One thing that is rather different from the previous films, is that there is a lot of humour in this one. This would be because Simon Pegg has co-written the film, and has added his sense of humour. But it’s not out of place, it actually works quite well. Most lines go to either Pegg’s character Scottie or Karl Urban’s Bones, though Kirk and Spock also get a few lines in too.
Another difference is that Chekov plays a a larger part than usual in this film. Chekov is usually a slightly more background character, but in this one he’s more at the forefront of the action, having a lot of screen time with Kirk. It’s a lovely thing to see, though still slightly sad, due to the recent passing of Anton Yelchin. His bigger role, and his dedication at the end, really made the film feel like it truly was ‘for Anton.’
The tribute to Leonard Nimoy is also a beautiful touch to the film. I won’t spoil what is done in tribute to him, but I will say that it will make classic Trek fans cry. My best friend and I, who have only ever watched these new films, welled up at his tribute. It was written in brilliantly, and while plays a key role in two scenes, is not completely ‘in your face’ or too over the top. It’s just right, stated well, and straight forward, sort of like Spock in that respect.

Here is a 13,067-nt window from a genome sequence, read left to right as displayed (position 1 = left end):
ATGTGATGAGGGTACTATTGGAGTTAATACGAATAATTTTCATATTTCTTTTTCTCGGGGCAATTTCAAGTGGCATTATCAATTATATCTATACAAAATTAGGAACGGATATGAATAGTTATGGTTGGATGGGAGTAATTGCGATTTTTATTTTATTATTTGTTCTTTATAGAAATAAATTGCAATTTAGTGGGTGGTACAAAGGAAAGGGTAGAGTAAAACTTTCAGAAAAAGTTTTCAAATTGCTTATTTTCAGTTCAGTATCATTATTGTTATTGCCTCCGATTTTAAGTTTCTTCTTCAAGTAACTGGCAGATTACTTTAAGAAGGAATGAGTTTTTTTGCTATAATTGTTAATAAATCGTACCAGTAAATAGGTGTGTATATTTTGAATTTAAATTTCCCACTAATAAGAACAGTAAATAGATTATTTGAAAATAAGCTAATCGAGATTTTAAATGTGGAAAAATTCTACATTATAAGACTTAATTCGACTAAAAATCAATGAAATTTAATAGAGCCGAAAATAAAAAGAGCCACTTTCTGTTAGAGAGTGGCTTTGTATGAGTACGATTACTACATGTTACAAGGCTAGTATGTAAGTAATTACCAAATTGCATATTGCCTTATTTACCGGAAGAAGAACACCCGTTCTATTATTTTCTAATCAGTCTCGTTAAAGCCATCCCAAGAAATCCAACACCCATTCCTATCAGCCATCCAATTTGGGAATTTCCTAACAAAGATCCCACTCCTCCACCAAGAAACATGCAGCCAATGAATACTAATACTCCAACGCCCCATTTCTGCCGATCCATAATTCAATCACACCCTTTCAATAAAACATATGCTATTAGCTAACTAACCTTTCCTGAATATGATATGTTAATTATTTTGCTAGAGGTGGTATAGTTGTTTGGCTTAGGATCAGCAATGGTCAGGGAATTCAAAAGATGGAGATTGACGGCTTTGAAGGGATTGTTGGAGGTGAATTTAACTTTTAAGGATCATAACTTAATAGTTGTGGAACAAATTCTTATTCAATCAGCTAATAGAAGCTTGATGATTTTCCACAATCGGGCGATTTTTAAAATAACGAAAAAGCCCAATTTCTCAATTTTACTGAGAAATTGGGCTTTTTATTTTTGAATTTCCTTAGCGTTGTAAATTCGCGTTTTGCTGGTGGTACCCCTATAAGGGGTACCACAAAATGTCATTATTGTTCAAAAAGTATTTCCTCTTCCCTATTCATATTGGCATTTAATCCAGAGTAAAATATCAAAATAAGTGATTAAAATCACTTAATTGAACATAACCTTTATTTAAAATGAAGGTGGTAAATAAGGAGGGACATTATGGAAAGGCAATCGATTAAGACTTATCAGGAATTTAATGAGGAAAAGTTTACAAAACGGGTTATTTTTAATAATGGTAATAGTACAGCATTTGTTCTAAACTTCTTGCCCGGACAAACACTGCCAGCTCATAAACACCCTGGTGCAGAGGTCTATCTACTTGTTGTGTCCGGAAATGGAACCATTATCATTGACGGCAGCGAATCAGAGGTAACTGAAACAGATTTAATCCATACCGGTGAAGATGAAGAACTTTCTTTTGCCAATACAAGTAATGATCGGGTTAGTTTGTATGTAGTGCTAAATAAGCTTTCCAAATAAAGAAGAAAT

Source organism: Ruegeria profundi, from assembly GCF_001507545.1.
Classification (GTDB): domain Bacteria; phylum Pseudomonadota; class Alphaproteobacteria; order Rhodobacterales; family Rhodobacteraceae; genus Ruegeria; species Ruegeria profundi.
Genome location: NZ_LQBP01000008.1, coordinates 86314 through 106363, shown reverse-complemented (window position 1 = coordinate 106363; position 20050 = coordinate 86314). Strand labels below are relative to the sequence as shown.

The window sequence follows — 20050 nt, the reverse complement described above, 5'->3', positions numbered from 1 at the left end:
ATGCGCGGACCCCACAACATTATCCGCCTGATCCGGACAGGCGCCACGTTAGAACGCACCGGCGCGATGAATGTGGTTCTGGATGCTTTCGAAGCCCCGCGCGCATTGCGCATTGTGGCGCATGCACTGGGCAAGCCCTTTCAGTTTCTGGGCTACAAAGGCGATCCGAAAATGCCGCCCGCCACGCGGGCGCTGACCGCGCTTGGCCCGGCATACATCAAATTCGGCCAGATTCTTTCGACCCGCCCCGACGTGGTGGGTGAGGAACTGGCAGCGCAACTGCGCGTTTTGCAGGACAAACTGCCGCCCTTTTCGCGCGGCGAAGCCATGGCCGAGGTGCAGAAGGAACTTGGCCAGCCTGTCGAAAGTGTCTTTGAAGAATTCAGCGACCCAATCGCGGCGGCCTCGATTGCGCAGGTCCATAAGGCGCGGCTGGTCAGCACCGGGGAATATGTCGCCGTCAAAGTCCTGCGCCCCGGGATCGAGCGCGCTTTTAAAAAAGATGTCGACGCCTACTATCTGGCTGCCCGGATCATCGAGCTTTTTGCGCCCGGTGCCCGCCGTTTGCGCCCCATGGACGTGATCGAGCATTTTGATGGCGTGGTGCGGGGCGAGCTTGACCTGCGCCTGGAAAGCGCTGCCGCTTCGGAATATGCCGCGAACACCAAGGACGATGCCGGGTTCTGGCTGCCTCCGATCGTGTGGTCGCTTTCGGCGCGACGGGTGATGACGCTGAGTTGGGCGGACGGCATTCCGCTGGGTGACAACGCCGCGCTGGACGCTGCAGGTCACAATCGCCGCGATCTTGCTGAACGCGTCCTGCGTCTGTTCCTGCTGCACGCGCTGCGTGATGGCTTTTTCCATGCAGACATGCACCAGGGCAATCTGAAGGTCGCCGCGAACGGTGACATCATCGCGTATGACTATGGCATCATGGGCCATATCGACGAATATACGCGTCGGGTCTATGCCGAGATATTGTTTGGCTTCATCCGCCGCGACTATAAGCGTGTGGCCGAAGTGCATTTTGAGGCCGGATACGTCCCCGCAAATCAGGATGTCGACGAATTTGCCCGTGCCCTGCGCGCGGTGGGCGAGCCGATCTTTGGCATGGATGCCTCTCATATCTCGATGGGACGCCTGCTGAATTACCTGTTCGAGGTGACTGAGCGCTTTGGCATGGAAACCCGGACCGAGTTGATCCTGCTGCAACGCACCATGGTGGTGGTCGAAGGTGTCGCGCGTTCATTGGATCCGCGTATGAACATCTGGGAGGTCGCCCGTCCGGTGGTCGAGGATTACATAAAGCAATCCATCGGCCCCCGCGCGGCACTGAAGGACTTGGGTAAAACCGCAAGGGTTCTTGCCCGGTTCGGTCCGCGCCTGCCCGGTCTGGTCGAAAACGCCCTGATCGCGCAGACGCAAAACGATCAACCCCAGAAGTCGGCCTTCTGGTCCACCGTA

There is only two things that bugged me about this film. One was that the camera work during fight scenes was a bit too shaky to see what was going on, which spoiled them slightly for me. And the second was that I felt like Krall’s reasonings for his actions, along with his weapon, could have been explained just a bit more. I was left guessing for most of the film as to why he was so against Star Fleet, and never really understood what his weapon did, or why he needed the artifact to make it work.